To set the tone of this blog, it seems appropriate that the second post, or – dare I say it – number 2, should highlight some attractions related to toilets and excrement. After all, those subjects form the building blocks of great punchlines (for toddlers) and are highly fascinating (to plumbers and also toddlers). Sadly, my adult life* has been mostly devoid of bathroom-related entertainment. That is, it had been, until I moved to East Asia.
In South Korea and other countries in the region, it seems that the discussion of what comes out of your body is often embraced, rather than discouraged. The toilet is revered, rather than taken for granted. In Japan, you can even buy a Golden Poo as a good luck charm. (Granted, this is a recent creation, but it’s a popular one!) My travels have taught me that there is no age limit to understanding the hilarity of poop, and that in addition to toilet humour, there also exists a great deal of toilet seriousness.
Here are a few of my favourite crappy places in East Asia:
This is a bathroom-themed restaurant! As in, you sit on a (clean, non-functional) fancy toilet seat, at a table designed to look like a sink, with poop-shaped ornaments hanging from the ceiling. You can order hot pot that comes in a toilet-shaped dish (and is actually very tasty). I’ll let you guess what shape to expect if you order chocolate ice cream for dessert.
I highly recommend visiting Modern Toilet! They do rush you a bit, because it’s such a popular place, but I was smiling the whole time (and taking pictures, because how can you not). My only disappointment was the bathroom! It was just a normal bathroom. But I guess you have to draw the line somewhere.
Obviously this is not a place to eat real poo. It’s a place to eat red bean-filled pastry that’s shaped like poo!! So delicious! I’m not being sarcastic here; the fact that it’s shaped like a cartoon version of feces does not make this delightful treat any less tasty. Pro tip: on the top floor of this unique mall, there’s a poo cafe. Like, picture Modern Toilet, but with a comfy cafe atmosphere. I really regret not visiting, but I did peek inside once, and it looked great.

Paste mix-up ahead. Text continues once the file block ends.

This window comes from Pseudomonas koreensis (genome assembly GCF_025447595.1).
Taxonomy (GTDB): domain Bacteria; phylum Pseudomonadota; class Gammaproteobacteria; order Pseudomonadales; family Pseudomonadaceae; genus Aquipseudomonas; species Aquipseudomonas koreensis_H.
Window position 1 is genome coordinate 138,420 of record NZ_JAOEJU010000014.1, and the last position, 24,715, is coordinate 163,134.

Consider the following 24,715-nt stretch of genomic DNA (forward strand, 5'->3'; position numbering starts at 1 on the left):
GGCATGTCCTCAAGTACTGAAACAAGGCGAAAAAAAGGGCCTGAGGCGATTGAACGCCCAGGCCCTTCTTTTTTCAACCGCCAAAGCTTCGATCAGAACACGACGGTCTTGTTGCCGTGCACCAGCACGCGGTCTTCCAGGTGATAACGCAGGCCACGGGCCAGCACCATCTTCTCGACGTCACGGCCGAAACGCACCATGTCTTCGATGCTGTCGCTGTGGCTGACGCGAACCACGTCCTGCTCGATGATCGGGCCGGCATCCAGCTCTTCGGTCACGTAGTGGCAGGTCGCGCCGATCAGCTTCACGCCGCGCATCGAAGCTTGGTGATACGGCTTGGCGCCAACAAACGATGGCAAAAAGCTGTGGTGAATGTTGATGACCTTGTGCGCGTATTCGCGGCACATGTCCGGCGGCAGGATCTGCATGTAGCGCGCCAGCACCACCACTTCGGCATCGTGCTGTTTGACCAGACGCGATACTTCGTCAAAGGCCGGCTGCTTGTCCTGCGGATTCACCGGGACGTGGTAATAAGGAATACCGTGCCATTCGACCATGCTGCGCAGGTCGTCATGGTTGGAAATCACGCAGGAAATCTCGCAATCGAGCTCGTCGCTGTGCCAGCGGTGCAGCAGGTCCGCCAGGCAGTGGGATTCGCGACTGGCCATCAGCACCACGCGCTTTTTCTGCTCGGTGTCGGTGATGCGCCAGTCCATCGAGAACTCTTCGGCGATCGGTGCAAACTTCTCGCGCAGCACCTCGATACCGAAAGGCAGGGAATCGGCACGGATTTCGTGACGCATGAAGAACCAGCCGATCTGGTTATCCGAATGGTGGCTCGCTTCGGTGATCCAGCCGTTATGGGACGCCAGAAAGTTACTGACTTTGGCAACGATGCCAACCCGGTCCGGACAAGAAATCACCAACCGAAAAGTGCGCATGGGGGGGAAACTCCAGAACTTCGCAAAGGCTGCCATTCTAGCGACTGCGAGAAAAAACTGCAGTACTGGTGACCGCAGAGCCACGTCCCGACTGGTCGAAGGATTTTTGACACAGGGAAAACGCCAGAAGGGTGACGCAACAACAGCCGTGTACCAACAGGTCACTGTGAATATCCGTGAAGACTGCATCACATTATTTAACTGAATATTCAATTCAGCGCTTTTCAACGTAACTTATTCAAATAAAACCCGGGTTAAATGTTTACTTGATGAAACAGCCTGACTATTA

If you like red bean, and you’re in Insadong (which is a great area for visitors to Seoul, so you probably will be), go try Poo Bread! You may even be lucky enough to have the privilege of wearing the turd hat.
This toilet-shaped, toilet-themed park and museum is in Suwon, just outside of Seoul. It’s a really fun place to spend a few hours and take a ton of pictures! The grounds were actually my favourite park; a walking path leads you through a garden full of sculptures of old outhouses, squat toilets, people doing their business, pigs going to town, and a larger-than-you-sized spiral of excrement. These are not only intended for entertaining photo ops; they also provide some historical insight into the evolution of sanitary bathrooms.
The toilet-shaped museum itself was built by a former mayor of Suwon, Sim Jae-duck or “Mr. Toilet”. Sim improved the sanitation of public washrooms in the city and founded the World Toilet Association (now World Toilet Organization) to improve the cleanliness of toilets internationally. The building contains some interesting displays, like a wall of unique toilet symbols from around the world. If you’re interested in learning more about the history, I’d recommend looking into it online (or learning Korean), because most of the information is in Korean.
Go if you’re looking for some silly fun and photos! I’d recommend this site to people who are living in Korea, or who have a Korean or Korean-speaking friend who can help them get there, as it’s a bit tricky to find.
So whether this leaves you flushed with excitement or you just think it would make for some good shit to write home about, be sure to incorporate some of these quirky attractions into your East Asia itinerary!
*I did dress up as a toilet once in elementary school, for Halloween. My siblings and neighbours and I went as a kind of “bathroom set”, with a toilet, bathtub, sink, and soap. We argued over who got to be the toilet. So maybe my attraction to these places has more to do with personal interest than their quirky novelty? Something to think about.
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